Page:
Upgraded B-52 still on cutting edge
by David Hopper
Air Combat Command Public Affairs
3/31/2008 - LANGLEY AIR FORCE BASE, Va. (AFPN) -- The B-52 Stratofortress is continually modified with new technology making the 50-year-old airframe one of the Air Force's most effective long-range heavy bombers.
Modified B-52 aircraft with modern technology are capable of delivering a full range of joint-developed weapons and will continue to be an important element of national defense, said Air Combat Command officials.
Upgrades have not only given the B-52 pin-point targeting capability but also enable it to carry the largest variety of weapons among the heavy bombers, said Lt. Col. Grey L. Morgan, the ACC B-52 program element monitor.
"We are capable of attacking multiple targets with just one aircraft," Colonel Morgan said. "With the advent of (global positioning system)-capable weapons we can service more targets across the spectrum."
With the newer weapons and the B-52's capacity to carry them, it's no longer a question of how many bombers per target, it's evolved into how many targets per bomber, Colonel Morgan said.
An example of a recent advance in the B-52 is the LITENING advanced targeting pod that is used for targeting, intelligence, reconnaissance and surveillance.
The targeting pod contains a high-resolution, forward-looking infrared sensor that displays an image of the target to the aircrew. It has a wide field-of-view search capability and a narrow field-of-view acquisition and targeting capability. The pod contains a digital camera used to obtain target imagery in the visible portion of the electromagnetic spectrum, ACC officials said.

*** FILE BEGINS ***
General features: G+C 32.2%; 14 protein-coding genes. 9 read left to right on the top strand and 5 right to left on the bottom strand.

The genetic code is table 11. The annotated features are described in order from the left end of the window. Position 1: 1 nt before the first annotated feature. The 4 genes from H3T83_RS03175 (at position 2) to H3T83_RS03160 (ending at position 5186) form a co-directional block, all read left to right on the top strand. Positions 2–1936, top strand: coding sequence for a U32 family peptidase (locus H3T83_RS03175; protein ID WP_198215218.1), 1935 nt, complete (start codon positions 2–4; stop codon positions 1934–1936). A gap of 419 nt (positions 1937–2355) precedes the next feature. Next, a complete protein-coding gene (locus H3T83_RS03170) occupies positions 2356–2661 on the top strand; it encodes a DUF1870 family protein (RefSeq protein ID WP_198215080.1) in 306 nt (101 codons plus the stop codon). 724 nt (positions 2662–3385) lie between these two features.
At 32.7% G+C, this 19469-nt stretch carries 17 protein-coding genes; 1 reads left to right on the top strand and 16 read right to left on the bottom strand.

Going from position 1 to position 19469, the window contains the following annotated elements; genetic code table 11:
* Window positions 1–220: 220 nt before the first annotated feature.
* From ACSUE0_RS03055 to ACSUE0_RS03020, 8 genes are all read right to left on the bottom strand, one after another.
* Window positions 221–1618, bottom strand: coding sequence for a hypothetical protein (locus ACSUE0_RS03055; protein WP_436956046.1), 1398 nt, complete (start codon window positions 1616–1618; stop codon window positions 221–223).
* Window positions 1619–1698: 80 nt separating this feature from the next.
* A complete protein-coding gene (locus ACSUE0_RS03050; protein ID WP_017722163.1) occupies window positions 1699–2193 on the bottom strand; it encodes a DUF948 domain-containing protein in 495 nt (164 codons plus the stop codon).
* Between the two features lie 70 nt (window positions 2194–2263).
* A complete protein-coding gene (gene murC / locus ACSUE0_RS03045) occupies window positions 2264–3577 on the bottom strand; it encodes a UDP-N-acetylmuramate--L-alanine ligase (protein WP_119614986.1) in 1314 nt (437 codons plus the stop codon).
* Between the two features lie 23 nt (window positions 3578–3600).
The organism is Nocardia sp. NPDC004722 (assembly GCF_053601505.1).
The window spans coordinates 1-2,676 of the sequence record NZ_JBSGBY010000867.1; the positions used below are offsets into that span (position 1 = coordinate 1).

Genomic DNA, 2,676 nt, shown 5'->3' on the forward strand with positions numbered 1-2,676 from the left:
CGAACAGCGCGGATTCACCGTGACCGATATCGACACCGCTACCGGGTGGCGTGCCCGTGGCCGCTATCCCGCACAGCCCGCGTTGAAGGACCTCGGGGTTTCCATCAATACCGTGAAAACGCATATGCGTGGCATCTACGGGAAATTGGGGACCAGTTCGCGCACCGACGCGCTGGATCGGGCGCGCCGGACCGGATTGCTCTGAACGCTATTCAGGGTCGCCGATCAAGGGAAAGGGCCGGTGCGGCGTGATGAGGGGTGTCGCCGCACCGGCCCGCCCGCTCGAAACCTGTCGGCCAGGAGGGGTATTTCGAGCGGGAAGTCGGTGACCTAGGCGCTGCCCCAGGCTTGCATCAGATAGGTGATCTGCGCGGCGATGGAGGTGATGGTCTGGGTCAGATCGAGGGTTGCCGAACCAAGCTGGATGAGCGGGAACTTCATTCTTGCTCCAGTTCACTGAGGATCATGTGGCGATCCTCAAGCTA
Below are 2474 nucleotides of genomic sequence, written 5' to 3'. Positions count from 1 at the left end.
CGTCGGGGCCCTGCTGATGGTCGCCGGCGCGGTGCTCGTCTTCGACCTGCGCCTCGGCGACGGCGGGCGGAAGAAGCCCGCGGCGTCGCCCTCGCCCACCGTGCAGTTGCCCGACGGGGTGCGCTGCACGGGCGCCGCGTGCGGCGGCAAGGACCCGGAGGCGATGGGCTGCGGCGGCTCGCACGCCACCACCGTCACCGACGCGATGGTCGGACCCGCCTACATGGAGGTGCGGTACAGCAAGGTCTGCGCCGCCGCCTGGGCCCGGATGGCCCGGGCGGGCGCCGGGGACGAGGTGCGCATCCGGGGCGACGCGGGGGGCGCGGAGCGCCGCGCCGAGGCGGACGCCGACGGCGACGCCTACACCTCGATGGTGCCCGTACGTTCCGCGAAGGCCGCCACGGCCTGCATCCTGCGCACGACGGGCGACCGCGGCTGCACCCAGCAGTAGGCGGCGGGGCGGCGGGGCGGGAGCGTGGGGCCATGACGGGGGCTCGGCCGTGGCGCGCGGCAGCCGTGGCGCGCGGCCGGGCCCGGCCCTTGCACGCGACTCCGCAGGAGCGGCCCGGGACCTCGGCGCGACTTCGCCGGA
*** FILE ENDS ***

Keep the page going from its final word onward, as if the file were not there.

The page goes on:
New modifications on the B-52 also include a laser designator for precise delivery of laser-guided munitions and a laser rangefinder for exact target coordinates.
One B-52 can engage dozens of targets simultaneously, said Lt. Col. Bryan L. Harris, the ACC B-52 weapon system team chief. "It is the most combat-capable bomber that we have in the U.S. Air Force."
The last B-52 built was delivered to the Air Force in October 1962 and currently there are only 94 of the original 744 aircraft still operational.
"Despite its age, the B-52 has the highest mission capable rate of the three heavy bombers currently in the Air Force," said Colonel Morgan. "It is still effective in many roles and its capable of performing missions that otherwise would go unfilled."
Other recent initiatives with the B-52 involve its use as a testing platform for synthetic fuels. The B-52 was chosen as the services first aircraft in synthetic fuel testing because it has a unique fuel management system that makes it possible to isolate various fuel tanks in the aircraft.
"This allowed us to put synthetic fuel in one fuel tank which we can control feeding into the desired engines and put more conventional JP-8 in the remaining fuel tanks for the remaining engines," Colonel Morgan said.
The Air Force will continue to upgrade the B-52 to sustain the aircraft's capability and effectiveness, ACC officials said.
The older airframe will continue to be useful as long as it can be modified with new technology at cheaper costs than purchasing new bombers, Colonel Morgan said.
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